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(linear algebra) union of subspaces

  1. Feb 8, 2010 #1
    Eh, kind of stuck on this question. I need some suggestions on how to tackle the problem..

    1. The problem statement, all variables and given/known data
    Let U and V be the subspaces of R_3 defined by:

    U = {x: aT * x = 0} and V = {x: bT * x = 0} (T means transpose)

    where

    a = [1; 1; 0] and b = [0; 1; -1]

    Demonstrate that the union of U and V is not a subspace of R_3..

    2. Relevant equations
    See Above


    3. The attempt at a solution
    Should I just combine U and V, into something like UuV = {x: aT * x = b*T * x = 0}, since both equations equal to 0, just kind of combine them together..

    any tips? am I on the right track?
     
  2. jcsd
  3. Feb 8, 2010 #2
    describe / visualize what the subspace U is first. Then describe/visualize what V is. finally, what is U union V? It will be obvious after you do this.
     
  4. Feb 8, 2010 #3
    Describing U:
    U: aT *x = [1 1 0]*[x1;x2;x3] = x1+x2 = 0

    Describing V:
    V: bT *x = [0 1 -1]*[x1;x2;x3] = x2-x3 = 0

    union of U and V {x: x1+x2=x2-x3=0}

    after moving around x's i get
    union of U and V {x: x1+x3 = 0}

    But as i test this subspace (zero vector, sum of two arbitrary vectors and scalar multiplication) , the union of U and V passes all of the tests...

    I have a feeling that Im doing something wrong when Im adding two arbitrary vectors:
    u = [-1; 1; 1] and v = [-2; 2; 2] (both vectors are in subspace of U and V).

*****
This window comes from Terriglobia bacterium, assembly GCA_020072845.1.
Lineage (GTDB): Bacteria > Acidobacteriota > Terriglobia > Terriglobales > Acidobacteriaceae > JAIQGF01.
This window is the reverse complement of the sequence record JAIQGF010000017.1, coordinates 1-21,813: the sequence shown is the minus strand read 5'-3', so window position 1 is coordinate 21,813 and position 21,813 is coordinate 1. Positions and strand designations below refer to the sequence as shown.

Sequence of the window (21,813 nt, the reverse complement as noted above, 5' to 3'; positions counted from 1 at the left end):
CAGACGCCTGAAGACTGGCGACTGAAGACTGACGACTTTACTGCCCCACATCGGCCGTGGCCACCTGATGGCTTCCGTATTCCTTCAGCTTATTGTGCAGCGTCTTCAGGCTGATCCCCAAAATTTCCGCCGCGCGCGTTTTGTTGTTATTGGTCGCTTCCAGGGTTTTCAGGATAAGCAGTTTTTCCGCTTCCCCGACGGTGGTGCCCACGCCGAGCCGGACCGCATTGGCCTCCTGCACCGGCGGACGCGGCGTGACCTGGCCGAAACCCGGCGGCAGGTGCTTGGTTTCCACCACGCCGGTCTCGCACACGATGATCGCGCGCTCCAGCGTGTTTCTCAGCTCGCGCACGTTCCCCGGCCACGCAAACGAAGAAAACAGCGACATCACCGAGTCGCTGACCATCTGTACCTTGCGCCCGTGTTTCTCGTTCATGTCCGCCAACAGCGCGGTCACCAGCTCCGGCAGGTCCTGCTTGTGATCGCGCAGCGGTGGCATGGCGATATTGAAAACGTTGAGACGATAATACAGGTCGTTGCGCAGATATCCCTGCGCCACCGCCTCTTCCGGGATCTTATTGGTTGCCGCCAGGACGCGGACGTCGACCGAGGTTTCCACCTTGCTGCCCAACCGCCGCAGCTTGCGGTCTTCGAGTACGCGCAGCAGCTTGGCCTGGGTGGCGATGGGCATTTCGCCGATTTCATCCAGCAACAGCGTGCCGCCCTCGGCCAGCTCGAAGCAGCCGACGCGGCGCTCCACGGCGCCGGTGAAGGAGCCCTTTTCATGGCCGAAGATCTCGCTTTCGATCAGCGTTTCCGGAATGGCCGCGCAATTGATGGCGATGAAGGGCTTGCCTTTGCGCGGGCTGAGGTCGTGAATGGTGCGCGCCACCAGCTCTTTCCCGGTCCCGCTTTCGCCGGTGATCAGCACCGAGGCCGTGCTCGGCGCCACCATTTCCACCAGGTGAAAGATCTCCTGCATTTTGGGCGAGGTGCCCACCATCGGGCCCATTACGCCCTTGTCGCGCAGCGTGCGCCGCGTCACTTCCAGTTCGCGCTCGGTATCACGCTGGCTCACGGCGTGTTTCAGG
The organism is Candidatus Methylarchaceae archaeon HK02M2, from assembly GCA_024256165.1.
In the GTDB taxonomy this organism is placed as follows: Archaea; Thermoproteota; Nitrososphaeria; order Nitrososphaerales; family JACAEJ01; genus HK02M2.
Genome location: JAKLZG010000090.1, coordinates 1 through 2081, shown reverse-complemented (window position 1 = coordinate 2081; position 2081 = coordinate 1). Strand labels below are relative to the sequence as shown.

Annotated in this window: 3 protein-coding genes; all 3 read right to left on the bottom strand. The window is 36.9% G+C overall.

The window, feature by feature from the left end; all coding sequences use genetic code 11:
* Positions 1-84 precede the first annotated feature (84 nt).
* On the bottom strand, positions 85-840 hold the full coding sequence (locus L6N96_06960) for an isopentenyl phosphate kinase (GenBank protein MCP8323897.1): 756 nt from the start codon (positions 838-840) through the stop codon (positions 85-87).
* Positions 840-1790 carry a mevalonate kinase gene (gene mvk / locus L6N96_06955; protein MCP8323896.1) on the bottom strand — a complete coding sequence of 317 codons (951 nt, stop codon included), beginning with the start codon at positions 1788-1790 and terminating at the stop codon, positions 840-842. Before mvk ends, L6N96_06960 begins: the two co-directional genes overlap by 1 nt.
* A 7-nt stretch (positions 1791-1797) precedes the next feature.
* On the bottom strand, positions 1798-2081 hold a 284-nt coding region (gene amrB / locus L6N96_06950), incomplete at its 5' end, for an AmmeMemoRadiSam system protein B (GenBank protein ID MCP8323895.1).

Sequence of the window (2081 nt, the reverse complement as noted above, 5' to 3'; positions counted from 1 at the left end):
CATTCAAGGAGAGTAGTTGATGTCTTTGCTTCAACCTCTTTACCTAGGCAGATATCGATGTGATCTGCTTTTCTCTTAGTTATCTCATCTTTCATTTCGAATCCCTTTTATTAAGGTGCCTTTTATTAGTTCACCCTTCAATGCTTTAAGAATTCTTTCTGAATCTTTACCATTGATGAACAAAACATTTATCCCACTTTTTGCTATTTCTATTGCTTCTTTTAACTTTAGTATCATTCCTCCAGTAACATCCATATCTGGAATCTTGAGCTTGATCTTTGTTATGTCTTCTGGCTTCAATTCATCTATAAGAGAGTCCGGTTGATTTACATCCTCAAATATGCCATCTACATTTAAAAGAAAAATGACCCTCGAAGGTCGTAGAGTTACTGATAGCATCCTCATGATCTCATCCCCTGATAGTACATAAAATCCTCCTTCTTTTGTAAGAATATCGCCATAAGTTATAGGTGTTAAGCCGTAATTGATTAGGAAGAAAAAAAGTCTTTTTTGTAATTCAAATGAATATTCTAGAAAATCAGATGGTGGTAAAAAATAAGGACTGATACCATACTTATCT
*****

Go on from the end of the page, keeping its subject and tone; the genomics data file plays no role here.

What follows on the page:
when i add them i get u+v = [-3; 3; 3], which satisfies the x1+x3=0 equation, so it passed that test..

    am I wrong? :( tired of banging my head against the table!
     
  5. Feb 8, 2010 #4
    coupla things wrong here:

    -you're confused as to what 'union' means. union means 'in V OR U'. not ' V AND U'.

    -sum of 2 arbitrary vectors
    its supposed to be the sum of any 2 vectors is also inside. not just the random 2 that you happen to pick.


    this is what i meant by 'describing' earlier:

    U is the set of all vectors perpendicular to a. (dot product=0)
    V is the set of all vectors perpendicular to b.


    U union V is the set of all vectors perpendicular to either a or b.


    now, can you find 2 vectors in [U union V] whose sum is not in [U union V]?
     
  6. Feb 8, 2010 #5
    Eh, i still don't get it..

    So the sum of two arbitrary vectors will need to satisfy either U or V in order to have the new "U union V" to be considered subspace??
     
    Last edited: Feb 8, 2010
  7. Feb 8, 2010 #6

    vela

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    What geometric shapes do the equations x1+x2=0 and x2-x3=0 describe?
     
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